Another prison drama, this movie takes place during World War II. The Great Escape is a 1963 American film about an escape by Allied prisoners of war from a German POW camp during World War II, starring Steve McQueen, James Garner, and Richard Attenborough. The film is based on the book of the same name by Paul Brickhill, a non-fiction account of the mass escape from Stalag Luft III in Sagan (now Żagań, Poland), in the province of Lower Silesia, Nazi Germany. The characters are composites of real men. The film was made by the Mirisch Company, released by United Artists, and produced and directed by John Sturges. The story was adapted by James Clavell, W. R. Burnett, and Walter Newman from Paul Brickhill's book The Great Escape. Brickhill had been a prisoner at Stalag Luft III during World War II. The film was to some extent a work of fiction, based on the real events but with compromises made for purposes of commercial appeal, serving as a vehicle for its box-office stars. While many of its characters were fictitious, most were amalgams of several real characters and many were based on real people Hilts' dash for the border by motorcycle was added by request of McQueen, who did the stunt riding himself except for the final jump (done by Bud Ekins). If you want to find a movie to have a guy’s movie night with, you can not go wrong with this film.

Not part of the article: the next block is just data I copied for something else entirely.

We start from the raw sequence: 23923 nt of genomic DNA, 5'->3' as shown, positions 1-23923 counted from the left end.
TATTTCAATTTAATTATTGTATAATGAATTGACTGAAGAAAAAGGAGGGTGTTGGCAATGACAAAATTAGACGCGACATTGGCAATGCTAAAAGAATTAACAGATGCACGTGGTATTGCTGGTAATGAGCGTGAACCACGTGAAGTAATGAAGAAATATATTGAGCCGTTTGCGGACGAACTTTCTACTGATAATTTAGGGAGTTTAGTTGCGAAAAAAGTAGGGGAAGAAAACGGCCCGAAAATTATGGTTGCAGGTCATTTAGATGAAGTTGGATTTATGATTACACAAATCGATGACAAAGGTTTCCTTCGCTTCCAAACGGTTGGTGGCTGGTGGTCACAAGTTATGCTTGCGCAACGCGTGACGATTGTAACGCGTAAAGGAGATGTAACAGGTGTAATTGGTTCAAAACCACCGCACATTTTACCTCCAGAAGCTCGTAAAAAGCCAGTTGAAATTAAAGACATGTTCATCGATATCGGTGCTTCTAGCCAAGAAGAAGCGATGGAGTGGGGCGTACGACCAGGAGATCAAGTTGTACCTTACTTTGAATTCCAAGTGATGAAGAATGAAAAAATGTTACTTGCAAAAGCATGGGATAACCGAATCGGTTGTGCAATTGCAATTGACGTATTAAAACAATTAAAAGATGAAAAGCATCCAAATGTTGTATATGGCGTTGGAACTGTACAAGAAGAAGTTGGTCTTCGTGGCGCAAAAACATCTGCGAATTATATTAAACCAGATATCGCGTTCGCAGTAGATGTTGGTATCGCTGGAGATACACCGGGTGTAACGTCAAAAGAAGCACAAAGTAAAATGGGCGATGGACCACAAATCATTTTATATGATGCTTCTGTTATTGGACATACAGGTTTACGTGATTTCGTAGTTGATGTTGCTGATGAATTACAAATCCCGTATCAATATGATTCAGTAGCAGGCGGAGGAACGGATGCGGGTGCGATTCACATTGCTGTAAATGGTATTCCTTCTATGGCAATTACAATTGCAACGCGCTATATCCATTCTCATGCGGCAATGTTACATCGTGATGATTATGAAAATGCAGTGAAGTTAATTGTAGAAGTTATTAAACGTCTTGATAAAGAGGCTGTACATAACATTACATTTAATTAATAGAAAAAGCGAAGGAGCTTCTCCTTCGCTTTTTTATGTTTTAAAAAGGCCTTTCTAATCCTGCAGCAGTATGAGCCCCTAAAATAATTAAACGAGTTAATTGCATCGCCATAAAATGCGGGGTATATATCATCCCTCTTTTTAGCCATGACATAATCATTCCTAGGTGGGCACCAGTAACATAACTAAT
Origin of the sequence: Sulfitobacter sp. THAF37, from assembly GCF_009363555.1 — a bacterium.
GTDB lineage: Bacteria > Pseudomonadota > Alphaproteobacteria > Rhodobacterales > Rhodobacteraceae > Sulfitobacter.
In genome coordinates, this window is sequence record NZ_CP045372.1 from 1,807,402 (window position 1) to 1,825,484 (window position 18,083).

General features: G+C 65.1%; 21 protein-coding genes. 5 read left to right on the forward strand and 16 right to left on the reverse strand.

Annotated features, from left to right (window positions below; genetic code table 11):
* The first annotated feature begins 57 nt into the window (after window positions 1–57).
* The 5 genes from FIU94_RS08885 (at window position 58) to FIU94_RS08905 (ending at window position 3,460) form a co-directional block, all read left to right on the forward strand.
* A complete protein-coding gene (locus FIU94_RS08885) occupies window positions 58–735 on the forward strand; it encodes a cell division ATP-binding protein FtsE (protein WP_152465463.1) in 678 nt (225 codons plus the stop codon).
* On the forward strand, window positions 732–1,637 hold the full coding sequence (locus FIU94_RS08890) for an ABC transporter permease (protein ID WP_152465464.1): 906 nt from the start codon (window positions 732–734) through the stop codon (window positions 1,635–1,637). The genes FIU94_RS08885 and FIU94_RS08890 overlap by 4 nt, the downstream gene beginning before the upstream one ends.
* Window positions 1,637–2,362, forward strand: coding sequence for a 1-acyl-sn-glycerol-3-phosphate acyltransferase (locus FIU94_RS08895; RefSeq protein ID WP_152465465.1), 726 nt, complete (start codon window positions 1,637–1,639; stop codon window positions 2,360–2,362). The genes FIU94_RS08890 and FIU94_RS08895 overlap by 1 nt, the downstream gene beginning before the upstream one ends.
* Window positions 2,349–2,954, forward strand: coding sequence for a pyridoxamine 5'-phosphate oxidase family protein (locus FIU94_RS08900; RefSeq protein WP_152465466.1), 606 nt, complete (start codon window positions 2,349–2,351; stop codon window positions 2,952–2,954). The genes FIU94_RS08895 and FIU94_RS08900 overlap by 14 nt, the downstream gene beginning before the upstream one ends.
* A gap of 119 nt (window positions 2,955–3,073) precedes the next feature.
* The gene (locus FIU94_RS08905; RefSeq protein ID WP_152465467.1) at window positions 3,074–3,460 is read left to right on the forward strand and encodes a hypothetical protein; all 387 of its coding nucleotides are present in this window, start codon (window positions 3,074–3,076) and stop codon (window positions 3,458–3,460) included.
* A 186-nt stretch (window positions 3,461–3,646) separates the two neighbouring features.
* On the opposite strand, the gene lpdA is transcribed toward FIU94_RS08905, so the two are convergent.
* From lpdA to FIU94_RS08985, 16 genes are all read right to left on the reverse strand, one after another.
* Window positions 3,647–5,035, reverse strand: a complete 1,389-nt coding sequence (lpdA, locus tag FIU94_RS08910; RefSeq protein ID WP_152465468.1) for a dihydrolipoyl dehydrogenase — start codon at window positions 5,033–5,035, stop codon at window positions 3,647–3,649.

Is this movie a horror movie or just a campy film that spotlights two aging stars. I can never tell, but I love to watch this movie at Halloween. It is not real scary other than the part with the dead rat (I have a phobia of rodents), but the movie is fun to watch. What Ever Happened to Baby Jane? is a 1962 American psychological thriller (not really a horror film) produced and directed by Robert Aldrich, starring Bette Davis and Joan Crawford. The screenplay by Lukas Heller is based on the novel of the same name by Henry Farrell. In 2003, the character of Baby Jane Hudson was ranked #44 on the American Film Institute's list of the 50 Best Villains of American Cinema. The film was nominated for five Academy Awards, winning one for Best Costume Design, Black and White. Before, during and after the film's production and release, there was heavy fighting between Davis and Crawford, which included Davis actually kicking Crawford in the head (she went for small stitches) and Crawford putting weights in her clothes for the scene of Jane's dragging Blanche (Davis got muscular backache as a result). Not even director Aldrich could stop the fighting, which escalated in the coming months. I think that real life drama makes the movie fun to watch.